LITTLE ROCK — Supporters of proposals to expand alcohol sales in Arkansas and gradually raise the state’s minimum wage were given another month Friday to circulate petitions after being told by election officials they fell short of the signatures needed to win a spot on the November ballot.
Secretary of State Mark Martin’s office told the Let Arkansas Decide campaign, which is trying to get the proposed constitutional amendment on the ballot that it fell 17,133 signatures from registered voters shy of the 78,133 needed to qualify. The group has until Aug. 18 to submit its petitions. The group had submitted 85,147 signatures.
Martin’s office later Friday said that another ballot measure to gradually raise Arkansas’ minimum wage from $6.25 an hour to $8.50 an hour by 2017 had also fallen short and would also be given until Aug. 18 to circulate petitions. The proposed initiated act needed at least 62,507 signatures from registered voters to qualify. Martin’s office said more than 3,000 of the 64,135 submitted by Give Arkansas A Raise Now had been disqualified. A spokeswoman said officials would have a final tally on Monday of how many votes submitted by the group were valid.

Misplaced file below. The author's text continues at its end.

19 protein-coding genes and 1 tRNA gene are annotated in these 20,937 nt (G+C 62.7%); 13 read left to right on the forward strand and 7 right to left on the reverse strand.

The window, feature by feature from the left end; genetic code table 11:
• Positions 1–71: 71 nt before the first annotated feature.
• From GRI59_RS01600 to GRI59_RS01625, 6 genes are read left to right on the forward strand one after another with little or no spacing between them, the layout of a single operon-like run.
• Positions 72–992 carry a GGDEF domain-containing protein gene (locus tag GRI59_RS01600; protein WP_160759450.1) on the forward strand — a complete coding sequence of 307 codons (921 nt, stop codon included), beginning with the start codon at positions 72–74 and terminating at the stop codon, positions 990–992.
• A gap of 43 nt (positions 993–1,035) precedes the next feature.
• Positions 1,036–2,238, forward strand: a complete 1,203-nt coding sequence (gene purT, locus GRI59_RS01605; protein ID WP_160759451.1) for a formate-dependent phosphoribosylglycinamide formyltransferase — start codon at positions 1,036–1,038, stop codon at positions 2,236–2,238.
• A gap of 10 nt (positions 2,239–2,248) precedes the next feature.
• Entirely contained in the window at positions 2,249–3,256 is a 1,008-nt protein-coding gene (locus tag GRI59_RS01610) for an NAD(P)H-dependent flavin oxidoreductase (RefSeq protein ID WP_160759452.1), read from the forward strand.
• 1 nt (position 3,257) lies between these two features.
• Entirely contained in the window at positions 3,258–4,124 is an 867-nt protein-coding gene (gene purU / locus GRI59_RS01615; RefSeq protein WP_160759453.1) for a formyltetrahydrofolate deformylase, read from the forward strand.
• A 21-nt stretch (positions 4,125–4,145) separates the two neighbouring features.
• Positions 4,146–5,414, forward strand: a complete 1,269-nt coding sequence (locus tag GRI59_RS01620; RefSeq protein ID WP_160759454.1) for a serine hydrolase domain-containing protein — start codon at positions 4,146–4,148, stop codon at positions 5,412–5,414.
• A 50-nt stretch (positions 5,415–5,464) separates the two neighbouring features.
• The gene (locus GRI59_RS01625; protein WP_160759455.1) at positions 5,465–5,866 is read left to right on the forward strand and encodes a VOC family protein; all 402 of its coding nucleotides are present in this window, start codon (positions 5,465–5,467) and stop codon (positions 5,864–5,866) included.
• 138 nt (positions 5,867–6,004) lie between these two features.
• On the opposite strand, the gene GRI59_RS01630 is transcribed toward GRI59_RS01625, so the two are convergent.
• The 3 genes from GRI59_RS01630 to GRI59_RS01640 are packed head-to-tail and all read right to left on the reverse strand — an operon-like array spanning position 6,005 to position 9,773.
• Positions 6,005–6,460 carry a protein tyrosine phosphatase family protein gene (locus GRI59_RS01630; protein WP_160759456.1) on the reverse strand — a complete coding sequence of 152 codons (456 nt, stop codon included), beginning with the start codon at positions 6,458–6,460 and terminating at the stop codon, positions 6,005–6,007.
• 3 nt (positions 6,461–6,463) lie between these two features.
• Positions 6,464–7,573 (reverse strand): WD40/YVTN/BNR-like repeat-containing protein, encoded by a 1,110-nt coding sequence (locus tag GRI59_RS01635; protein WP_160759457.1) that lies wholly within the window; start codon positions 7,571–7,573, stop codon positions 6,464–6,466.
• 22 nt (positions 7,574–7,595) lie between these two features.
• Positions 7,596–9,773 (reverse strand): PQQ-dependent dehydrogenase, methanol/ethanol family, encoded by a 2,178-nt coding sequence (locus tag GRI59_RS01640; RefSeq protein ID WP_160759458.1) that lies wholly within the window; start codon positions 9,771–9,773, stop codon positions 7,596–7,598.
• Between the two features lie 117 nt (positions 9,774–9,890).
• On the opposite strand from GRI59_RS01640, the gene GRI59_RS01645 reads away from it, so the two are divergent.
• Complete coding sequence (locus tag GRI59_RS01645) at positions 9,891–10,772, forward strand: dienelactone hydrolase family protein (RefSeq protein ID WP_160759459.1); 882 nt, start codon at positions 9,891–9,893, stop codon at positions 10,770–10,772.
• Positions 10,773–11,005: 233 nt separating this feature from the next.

The proposed alcohol amendment would repeal laws requiring counties to hold an election to determine whether to allow such sales. Currently, 38 of Arkansas’ 75 counties prohibit alcohol sales. The proposal is aiming for a spot on the ballot as efforts are underway in three Arkansas counties to allow votes on legalizing alcohol sales.
David Couch, chairman of the statewide campaign, said he had expected to need additional signatures and was confident the group would be able to turn in enough verified signatures by the new deadline. Couch said his group has collected 20,000 signatures since submitting its petitions on July 7. About 100 paid canvassers are gathering signatures around the state, Couch said.
“We’re going to continue to collect for a couple more weeks because we want to have an amount of signatures greatly in excess in of the minimum so we can ward off any challenges,” Couch said. “I want to be so far above it that no one will bother contesting it.”
Steve Copley, the chairman of Give Arkansas a Raise Now, said his group planned to begin gathering more signatures quickly. The proposed minimum wage increase has been embraced by the state’s top Democratic candidates, who had hoped to use it as an issue in the general election.
“We are going to cure it, and we feel very confident this is going to be on the ballot in November and that hardworking Arkansans are going to get a raise,” Copley said. “We’re already making preparations to go out and get more signatures.”
Both the alcohol and wage measures had cleared an initial signature count, which qualified them for the additional 30 days.